Philippines / Visayas / Iloilo / Carles
Travel to just about any destination in the Philippines and island hopping is most likely an activity that they offer; and with good reason; the Philippine archipelago offers some of the most beautiful tropical islands and sandbars in the WORLD; each with their own charm and uniqueness.
The Islas Gigantes are no different. They are two remote tropical islands (Gigantes Norte and Gigantes Sur, respectively) just 1-2 hours via boat from the mainland; which is actually not really the mainland, but rather the larger island of Panay.
Because I was traveling solo on this particular island hopping adventure, I was lucky enough to have a private charter, lead by two boatmen that were friendly, and newfound drone enthusiasts. Before we left the resort for the day, I explained to them what my goals were: too fly the drone, to eat seafood, and to swim when it got too hot. We collectively put together this itinerary, and they left full control of when to move on from each stop, and even when to return home as long as it was before sunset. What service!
First Stop: Bantingui Island and Sandbar
It wasn't actually until we arrived at our first stop, Bantingui island that the boatmen realized what I was referring to when I mentioned my drone, because they seemed just as excited to watch the drone views as I was to be on a sandbar. Their eyes lit up when they saw their familiar islands from the air for the very first time.
We parked at the far end of Bantigui's long, narrow sandbar. Bantingui is said to have wild monkeys, but I did not get close enough to the trees to see any, as I was sitting in the boat hiding from the sun while focused on getting some ariel shots.
There are no preset tour itineraries in Islas Gigantes like there are in more popular places like El Nido, where packages A-D each offer a unique experience, and give participants multiple options. Instead, most tour operators put together an island hopping tour for you based on what you enjoy and what is easily accessible.
Stop Number Two: Cabugao Gamay Island
The second stop on the itinerary created for me was the incredible island resort of Cabugao. It is basically two rock outcrops sticking out of the ocean, connected by a sandbar. The lone resort on this island is fairly simple and on par with what you will find elsewhere in the Gigantes archipelago, but most of the visitors here on the island are day trippers or island hoppers such as myself.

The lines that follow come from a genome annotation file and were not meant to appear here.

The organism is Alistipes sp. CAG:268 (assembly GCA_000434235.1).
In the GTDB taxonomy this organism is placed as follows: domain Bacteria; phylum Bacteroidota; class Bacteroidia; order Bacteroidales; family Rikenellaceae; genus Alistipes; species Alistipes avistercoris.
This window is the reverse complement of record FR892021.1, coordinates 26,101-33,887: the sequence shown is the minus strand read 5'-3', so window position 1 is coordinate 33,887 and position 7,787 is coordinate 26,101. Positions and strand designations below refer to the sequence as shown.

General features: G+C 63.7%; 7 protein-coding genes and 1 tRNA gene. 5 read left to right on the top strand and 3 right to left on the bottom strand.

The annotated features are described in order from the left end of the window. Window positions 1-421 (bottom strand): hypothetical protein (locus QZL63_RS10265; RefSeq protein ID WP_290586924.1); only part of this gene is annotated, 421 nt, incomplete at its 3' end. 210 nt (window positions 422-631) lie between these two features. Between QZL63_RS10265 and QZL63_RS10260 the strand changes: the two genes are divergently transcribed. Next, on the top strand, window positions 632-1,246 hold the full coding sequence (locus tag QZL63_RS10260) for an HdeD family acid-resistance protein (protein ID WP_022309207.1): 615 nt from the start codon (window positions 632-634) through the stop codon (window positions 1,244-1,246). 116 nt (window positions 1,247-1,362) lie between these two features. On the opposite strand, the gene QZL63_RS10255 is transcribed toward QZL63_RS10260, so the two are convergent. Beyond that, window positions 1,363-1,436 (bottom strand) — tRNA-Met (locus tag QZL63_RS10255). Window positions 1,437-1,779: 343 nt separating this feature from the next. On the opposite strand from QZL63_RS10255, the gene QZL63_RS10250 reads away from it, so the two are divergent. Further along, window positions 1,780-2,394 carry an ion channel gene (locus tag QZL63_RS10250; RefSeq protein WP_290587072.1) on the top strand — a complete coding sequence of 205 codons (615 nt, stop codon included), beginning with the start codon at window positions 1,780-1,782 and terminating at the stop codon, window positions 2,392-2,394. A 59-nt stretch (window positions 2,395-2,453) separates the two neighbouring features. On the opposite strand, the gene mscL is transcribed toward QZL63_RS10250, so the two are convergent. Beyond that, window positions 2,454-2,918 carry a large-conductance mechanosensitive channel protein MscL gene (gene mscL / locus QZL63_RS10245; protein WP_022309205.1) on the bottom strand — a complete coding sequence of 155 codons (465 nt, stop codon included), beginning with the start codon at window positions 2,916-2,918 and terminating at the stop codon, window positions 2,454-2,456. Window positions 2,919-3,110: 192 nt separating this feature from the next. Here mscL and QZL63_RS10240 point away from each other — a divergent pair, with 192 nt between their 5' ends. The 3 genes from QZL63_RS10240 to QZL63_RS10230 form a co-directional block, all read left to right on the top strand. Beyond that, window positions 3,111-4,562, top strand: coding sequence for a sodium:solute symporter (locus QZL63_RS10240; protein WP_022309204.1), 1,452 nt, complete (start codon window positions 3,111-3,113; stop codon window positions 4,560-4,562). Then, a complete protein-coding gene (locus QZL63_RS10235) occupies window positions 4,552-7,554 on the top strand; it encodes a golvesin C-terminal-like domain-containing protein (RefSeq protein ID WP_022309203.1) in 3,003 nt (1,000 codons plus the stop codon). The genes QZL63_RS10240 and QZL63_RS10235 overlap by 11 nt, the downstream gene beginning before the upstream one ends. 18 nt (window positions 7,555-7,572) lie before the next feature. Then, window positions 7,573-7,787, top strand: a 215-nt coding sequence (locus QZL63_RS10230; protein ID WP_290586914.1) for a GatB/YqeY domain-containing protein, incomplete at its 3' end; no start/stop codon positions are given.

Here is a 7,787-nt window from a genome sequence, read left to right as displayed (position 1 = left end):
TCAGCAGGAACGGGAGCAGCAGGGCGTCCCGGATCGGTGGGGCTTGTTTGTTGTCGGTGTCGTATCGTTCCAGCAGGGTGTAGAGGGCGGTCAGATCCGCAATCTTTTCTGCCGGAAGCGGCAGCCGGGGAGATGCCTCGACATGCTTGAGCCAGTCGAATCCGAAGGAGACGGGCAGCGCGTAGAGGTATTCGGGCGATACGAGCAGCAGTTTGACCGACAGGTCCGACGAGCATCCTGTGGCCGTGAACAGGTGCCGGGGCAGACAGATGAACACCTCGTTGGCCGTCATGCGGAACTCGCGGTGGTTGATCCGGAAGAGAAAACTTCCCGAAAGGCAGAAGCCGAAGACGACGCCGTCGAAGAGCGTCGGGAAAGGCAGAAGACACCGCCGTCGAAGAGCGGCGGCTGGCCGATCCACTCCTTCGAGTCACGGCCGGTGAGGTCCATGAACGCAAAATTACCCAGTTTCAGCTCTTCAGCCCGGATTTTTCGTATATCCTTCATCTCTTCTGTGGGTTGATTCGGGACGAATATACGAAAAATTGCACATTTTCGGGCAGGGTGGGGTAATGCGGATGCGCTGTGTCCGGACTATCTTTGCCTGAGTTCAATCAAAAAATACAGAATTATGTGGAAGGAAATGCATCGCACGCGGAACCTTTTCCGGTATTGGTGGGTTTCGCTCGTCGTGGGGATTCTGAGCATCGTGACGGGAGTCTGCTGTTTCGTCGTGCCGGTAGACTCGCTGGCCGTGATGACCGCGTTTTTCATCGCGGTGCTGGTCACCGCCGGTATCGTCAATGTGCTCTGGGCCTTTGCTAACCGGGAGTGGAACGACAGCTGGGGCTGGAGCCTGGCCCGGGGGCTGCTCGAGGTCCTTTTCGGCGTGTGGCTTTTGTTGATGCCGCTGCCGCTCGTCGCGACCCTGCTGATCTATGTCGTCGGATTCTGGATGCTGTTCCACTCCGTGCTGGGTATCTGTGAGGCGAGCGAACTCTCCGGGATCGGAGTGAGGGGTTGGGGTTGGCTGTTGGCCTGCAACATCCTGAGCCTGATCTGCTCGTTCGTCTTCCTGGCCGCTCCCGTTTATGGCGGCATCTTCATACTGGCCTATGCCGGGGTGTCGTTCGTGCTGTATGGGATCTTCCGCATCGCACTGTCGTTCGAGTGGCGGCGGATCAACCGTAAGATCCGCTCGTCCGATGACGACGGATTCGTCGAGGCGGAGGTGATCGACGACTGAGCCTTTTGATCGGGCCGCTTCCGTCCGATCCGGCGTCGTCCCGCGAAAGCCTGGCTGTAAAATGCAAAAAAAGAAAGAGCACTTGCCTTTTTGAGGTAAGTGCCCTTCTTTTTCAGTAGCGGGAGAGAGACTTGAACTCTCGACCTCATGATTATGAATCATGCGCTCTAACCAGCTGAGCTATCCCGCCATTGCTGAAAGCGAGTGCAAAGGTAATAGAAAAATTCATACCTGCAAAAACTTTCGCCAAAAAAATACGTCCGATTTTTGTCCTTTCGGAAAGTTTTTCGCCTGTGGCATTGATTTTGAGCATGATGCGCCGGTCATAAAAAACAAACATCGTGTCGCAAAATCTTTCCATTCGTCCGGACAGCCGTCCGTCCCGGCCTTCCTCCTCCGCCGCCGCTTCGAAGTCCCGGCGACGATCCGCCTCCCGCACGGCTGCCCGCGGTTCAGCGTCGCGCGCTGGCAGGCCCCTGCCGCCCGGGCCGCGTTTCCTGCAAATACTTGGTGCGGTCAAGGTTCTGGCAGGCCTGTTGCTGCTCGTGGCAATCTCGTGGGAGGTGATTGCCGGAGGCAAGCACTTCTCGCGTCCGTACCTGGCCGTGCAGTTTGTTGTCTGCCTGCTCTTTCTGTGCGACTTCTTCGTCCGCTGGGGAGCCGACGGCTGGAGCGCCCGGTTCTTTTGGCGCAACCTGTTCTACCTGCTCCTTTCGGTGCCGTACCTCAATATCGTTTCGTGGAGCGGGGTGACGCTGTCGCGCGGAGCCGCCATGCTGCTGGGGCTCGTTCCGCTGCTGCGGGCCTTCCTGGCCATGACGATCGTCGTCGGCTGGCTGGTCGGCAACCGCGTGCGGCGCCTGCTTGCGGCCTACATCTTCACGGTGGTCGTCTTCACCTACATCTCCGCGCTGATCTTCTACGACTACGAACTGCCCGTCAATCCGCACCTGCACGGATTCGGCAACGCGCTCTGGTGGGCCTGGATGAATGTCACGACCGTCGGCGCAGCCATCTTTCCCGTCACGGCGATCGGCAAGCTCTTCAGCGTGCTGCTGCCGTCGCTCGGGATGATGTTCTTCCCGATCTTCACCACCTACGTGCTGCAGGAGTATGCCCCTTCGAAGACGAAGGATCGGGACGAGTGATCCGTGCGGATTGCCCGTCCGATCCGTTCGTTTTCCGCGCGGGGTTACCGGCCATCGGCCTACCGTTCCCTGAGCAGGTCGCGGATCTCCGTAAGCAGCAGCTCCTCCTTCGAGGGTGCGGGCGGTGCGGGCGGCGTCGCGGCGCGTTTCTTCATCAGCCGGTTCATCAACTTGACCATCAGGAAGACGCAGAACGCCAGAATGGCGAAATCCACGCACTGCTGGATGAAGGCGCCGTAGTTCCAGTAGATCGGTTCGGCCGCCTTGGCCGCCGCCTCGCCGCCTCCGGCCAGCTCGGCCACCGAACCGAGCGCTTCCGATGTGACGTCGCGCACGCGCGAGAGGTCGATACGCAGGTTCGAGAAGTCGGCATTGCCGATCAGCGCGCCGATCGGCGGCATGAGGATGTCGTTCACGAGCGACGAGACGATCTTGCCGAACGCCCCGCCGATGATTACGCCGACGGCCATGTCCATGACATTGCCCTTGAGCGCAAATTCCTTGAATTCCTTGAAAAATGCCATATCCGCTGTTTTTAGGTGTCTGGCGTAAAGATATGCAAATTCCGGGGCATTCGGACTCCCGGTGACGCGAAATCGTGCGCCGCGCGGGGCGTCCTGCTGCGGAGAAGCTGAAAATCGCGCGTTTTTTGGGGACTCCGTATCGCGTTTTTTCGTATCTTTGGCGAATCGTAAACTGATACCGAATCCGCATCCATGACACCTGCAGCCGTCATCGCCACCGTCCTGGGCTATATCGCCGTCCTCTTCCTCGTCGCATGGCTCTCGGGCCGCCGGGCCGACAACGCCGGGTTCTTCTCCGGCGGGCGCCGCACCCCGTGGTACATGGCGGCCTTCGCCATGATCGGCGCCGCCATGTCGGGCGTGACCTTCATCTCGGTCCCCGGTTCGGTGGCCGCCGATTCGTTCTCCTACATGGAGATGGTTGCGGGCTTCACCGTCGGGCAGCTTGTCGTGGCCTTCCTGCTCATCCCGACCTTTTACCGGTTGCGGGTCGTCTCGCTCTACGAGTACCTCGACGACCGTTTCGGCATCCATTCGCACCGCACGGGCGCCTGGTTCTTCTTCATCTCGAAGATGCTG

There are many palm trees scattered along the beach which offer some welcome shade from the midday sun; something that bare sandbars do not offer. The most famous photograph from Giantes on the internet will be a shot from the observation point here. A short, but tricky climb up the bamboo staircase will reward you with internet famous views.
Below are a pair of quick videos that I shot while visiting.
Third Stop: Seafood Lunch at Antonia Resort on Gigantes Sur
No island hopping tour is complete without an exotic lunch on the beach. On this particular day, I ended up going to Antonia's resort on the southeastern tip of Gigantes Sur for steamed scallops and crabs. Imagine a feast of sea scallops that is more than you can eat for less that you would pay anywhere else in the world. Scallops are in massive abundance here and it shows. At just 1 Philippine Peso each, the equivalent of 2 cents in US Dollars, even the hungriest person can eat all they want for less than 5 dollars. That fee includes cooking, but there is a minimum of 100 per order, so make sure to bring friends along.
Final Stop: Mini Boracay
When my friend told me that there is actually a tiny little beach that the locals have named Mini Boracay, I thought he was joking. Boracay Island is world famous for its 7km long white sand beach that is almost completely devoid of shells and coral. Plus, through some fluke of nature, the soft, powdery sand barely heats up to an uncomfortable temperature, even in the mid day tropical sun.
Mini Boracay on the other hand, has maybe 30 sq meters of the same sand. haha. But the locals love it and are proud of this rocky little beach. There is even a giant boulder that the local children jump off of. The boat men were excited to take me here to close out the day. I must have just swam and chatted with locals for the entire two hours were there.
By sunset, which happened to coincide with low tide on this day, we got the boat back to the eastern shore of Gigantes Sur and docked for the evening. Island hopping is an absolute must when in Gigantes, even in addition to these locations there are lagoons, caves and more beaches to explore. I will save those for my next trip to the islands, and you can count on a future post on that tour as well. Happy hopping!